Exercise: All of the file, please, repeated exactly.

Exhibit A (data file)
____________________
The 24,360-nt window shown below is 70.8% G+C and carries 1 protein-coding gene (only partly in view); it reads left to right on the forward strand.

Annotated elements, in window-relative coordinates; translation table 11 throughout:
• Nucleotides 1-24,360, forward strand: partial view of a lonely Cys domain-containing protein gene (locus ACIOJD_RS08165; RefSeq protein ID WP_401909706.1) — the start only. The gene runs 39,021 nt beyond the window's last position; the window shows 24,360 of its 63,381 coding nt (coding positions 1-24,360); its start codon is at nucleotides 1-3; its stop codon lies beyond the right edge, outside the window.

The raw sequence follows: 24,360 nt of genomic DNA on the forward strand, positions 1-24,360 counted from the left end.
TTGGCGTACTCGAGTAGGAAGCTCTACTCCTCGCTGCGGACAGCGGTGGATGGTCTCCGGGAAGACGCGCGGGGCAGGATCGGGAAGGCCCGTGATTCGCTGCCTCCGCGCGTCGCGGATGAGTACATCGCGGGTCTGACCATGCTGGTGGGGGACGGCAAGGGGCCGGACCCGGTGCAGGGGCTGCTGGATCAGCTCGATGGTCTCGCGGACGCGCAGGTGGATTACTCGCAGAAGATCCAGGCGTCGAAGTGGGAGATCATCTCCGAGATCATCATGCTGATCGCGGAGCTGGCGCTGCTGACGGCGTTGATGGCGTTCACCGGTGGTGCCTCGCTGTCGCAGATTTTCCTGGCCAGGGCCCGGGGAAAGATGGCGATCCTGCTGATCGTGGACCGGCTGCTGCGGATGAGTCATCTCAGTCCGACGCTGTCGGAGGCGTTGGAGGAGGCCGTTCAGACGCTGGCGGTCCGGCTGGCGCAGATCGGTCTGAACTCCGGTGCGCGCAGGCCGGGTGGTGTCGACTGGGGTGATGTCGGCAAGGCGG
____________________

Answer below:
The 24,360-nt window shown below is 70.8% G+C and carries 1 protein-coding gene (only partly in view); it reads left to right on the forward strand.

Annotated elements, in window-relative coordinates; translation table 11 throughout:
• Nucleotides 1-24,360, forward strand: partial view of a lonely Cys domain-containing protein gene (locus ACIOJD_RS08165; RefSeq protein ID WP_401909706.1) — the start only. The gene runs 39,021 nt beyond the window's last position; the window shows 24,360 of its 63,381 coding nt (coding positions 1-24,360); its start codon is at nucleotides 1-3; its stop codon lies beyond the right edge, outside the window.

The raw sequence follows: 24,360 nt of genomic DNA on the forward strand, positions 1-24,360 counted from the left end.
TTGGCGTACTCGAGTAGGAAGCTCTACTCCTCGCTGCGGACAGCGGTGGATGGTCTCCGGGAAGACGCGCGGGGCAGGATCGGGAAGGCCCGTGATTCGCTGCCTCCGCGCGTCGCGGATGAGTACATCGCGGGTCTGACCATGCTGGTGGGGGACGGCAAGGGGCCGGACCCGGTGCAGGGGCTGCTGGATCAGCTCGATGGTCTCGCGGACGCGCAGGTGGATTACTCGCAGAAGATCCAGGCGTCGAAGTGGGAGATCATCTCCGAGATCATCATGCTGATCGCGGAGCTGGCGCTGCTGACGGCGTTGATGGCGTTCACCGGTGGTGCCTCGCTGTCGCAGATTTTCCTGGCCAGGGCCCGGGGAAAGATGGCGATCCTGCTGATCGTGGACCGGCTGCTGCGGATGAGTCATCTCAGTCCGACGCTGTCGGAGGCGTTGGAGGAGGCCGTTCAGACGCTGGCGGTCCGGCTGGCGCAGATCGGTCTGAACTCCGGTGCGCGCAGGCCGGGTGGTGTCGACTGGGGTGATGTCGGCAAGGCGG